UNO STUDENT BODY PRESIDENT/REGENT
This Black History Month I am committed to reclaiming my peace of mind, and the joy of being a Black man despite the overt and covert opposition that I may face in life. The true beauty of being Black in America is the realization of the legacy that we are graced to uphold. The significance of where we are today is reinforced by the knowledge of the struggle that it took to get us here. Of course, there is still much to be done, but I will never undermine the struggle and the pain and suffering that those before us endured over the years.
The truth is, although African Americans have come a long way in the history of America, oppression still exists because it is engraved in the foundation of American culture. The racial ideology that justified slavery, is drilled into the core of the American system, and the effects of this still permeates the governmental and psychological systems that exist today. However, history has taught us of our ability to rise and prevail in the face of opposition. The ability of my ancestors to rise and defy all odds is motivation for me to stay the course. This is why learning our history and understanding the impact of Black people is the most important thing we can do.
Black History Month began as “Negro History week” in 1926 when an African American historian and scholar, Carter G. Woodson recognized that young African Americans in the early 20th century were not being taught enough of their own heritage, and the achievements of their ancestors. About half a century later, Negro History Week turned into Black History Month, and President Gerald Ford began the tradition of honoring the month by saying the celebration enabled people to “seize the opportunity to honor the too-often neglected accomplishments of Black Americans in every area of endeavor throughout our history.”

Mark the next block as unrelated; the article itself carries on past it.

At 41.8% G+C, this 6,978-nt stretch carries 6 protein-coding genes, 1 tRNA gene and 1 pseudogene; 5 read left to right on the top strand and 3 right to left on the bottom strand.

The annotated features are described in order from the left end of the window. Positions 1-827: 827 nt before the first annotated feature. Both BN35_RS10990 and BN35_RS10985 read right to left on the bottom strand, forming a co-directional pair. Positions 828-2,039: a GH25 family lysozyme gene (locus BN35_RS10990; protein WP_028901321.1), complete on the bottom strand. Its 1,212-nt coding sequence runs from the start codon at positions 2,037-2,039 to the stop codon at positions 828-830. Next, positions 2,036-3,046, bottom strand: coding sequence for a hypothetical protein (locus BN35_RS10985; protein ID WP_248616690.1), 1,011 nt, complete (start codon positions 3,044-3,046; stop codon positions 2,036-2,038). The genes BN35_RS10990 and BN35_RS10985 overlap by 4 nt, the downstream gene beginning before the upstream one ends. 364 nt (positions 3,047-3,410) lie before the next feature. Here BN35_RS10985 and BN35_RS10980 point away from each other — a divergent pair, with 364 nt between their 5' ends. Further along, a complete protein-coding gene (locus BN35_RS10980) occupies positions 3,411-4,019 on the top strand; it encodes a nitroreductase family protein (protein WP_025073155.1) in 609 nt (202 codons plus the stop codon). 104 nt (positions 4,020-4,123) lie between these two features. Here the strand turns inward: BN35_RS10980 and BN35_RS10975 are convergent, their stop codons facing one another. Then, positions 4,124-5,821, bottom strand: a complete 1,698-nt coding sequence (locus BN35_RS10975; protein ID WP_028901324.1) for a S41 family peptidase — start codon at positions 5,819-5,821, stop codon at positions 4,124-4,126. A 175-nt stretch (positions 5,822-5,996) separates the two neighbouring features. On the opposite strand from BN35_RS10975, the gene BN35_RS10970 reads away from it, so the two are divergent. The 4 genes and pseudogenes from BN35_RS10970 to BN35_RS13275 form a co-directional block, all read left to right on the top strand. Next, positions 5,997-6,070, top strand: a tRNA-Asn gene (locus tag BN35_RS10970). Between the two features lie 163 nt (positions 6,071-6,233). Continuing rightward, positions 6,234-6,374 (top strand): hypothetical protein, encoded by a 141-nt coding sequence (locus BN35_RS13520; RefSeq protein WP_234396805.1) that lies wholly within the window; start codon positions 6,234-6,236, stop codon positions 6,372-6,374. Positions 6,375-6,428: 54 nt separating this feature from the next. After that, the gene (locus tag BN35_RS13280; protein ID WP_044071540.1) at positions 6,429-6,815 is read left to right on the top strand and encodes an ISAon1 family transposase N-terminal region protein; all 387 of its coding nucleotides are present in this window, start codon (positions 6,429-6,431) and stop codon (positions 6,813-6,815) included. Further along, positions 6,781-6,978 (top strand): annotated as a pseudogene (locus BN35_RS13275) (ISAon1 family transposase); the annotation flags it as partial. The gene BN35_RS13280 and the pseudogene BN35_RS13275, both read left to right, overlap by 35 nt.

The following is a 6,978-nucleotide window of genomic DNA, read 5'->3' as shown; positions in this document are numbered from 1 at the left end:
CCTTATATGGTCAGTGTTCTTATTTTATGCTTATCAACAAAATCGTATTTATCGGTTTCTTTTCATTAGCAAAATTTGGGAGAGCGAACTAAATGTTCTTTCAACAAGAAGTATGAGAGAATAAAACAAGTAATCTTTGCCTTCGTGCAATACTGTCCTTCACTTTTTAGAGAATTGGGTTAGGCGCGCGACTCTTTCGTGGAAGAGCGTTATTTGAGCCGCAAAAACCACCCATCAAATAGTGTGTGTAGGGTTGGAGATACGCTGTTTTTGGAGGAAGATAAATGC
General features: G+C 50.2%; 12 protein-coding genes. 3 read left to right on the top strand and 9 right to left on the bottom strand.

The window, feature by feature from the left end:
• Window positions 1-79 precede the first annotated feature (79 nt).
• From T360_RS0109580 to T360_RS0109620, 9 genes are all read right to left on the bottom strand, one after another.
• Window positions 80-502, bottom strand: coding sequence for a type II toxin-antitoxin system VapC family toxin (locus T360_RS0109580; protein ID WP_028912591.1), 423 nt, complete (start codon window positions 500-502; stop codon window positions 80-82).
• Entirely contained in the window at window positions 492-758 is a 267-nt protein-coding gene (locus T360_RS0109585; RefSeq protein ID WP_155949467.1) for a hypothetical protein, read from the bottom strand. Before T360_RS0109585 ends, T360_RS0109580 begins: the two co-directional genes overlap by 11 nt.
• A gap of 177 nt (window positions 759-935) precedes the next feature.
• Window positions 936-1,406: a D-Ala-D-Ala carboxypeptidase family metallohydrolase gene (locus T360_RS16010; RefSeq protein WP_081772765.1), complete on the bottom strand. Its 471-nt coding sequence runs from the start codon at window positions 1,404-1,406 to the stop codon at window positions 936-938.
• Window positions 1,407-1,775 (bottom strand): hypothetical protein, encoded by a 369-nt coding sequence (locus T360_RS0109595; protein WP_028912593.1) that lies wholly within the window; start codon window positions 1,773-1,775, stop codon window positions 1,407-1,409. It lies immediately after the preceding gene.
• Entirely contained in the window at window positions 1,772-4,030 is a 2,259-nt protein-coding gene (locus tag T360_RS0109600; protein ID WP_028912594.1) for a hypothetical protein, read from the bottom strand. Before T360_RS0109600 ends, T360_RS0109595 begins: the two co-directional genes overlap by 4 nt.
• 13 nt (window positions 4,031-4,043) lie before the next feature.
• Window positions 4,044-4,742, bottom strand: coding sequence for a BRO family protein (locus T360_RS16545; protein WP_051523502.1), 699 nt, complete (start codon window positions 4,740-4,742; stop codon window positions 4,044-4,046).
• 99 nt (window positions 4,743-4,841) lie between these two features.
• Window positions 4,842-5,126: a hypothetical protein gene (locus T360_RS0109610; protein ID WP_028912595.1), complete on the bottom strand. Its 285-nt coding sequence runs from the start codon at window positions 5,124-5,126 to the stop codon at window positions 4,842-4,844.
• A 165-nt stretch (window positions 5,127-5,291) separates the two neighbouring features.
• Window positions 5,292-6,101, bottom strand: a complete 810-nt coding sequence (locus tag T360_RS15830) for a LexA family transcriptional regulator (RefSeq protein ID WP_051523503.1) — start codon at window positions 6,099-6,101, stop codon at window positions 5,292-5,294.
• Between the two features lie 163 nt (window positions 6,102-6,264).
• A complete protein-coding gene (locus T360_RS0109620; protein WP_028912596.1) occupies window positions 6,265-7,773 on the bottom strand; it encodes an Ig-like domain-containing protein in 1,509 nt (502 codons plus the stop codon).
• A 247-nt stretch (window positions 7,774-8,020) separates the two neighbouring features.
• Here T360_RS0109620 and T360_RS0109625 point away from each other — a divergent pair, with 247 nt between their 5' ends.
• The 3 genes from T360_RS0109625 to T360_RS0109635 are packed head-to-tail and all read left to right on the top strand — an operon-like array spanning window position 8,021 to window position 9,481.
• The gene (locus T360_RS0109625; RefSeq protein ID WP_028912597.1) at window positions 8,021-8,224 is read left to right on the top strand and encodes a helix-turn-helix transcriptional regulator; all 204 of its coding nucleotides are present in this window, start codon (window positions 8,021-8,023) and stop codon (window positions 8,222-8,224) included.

Of course, this should be a year-round thing and the norm within the classroom to highlight African American achievement throughout American history, but unfortunately this has yet to be the case. A lot of the accomplishments made by Black Americans remain neglected and unspoken to this day, but I believe Black History Month is a reminder to all, that African American history is American history. Personally, I use this month as the opportunity to reflect on everything that Black people have contributed to this country. One thing’s for sure, the African American experience in America has shaped the significance and pride behind what it means to be Black. It is a symbol of power, resilience, endurance, and faith. Not only have Black people been able to rise and progress in the midst of oppression, but we have influenced everything around us in the process.
Upon gaining our freedom in a country which had enslaved us for so many years, we coined our own national anthem, “Lift Every Voice and Sing.” It was created as a cry for liberation and affirmation for African American people. The lyrics, written by James Weldon Johnson, represent the power and joy that make up the black experience. “Sing a song full of the faith that the dark past has taught us, Sing a song full of the hope that the present has brought us.” These words display the joyous triumph and the humble reflection of the journey that makes us who we are.
“Stony the road we trod
Bitter the chastening rod
Felt in the days when hope unborn had died
Yet with a steady beat
Have not our weary feet
Come to the place for which our fathers sighed?”
“We have come over a way that with tears has been watered,
We have come, treading our path through the blood of the slaughtered
Out from the gloomy past
Till now we stand at last
Where the white gleam of our bright star is cast”
I am inspired by the power and the strength of Black people to face the world with the unwavering faith and determination to not allow circumstances to dictate who we are. This Black History Month I am reminded of how far we’ve come, and I’m resting in knowing that because of them, we can.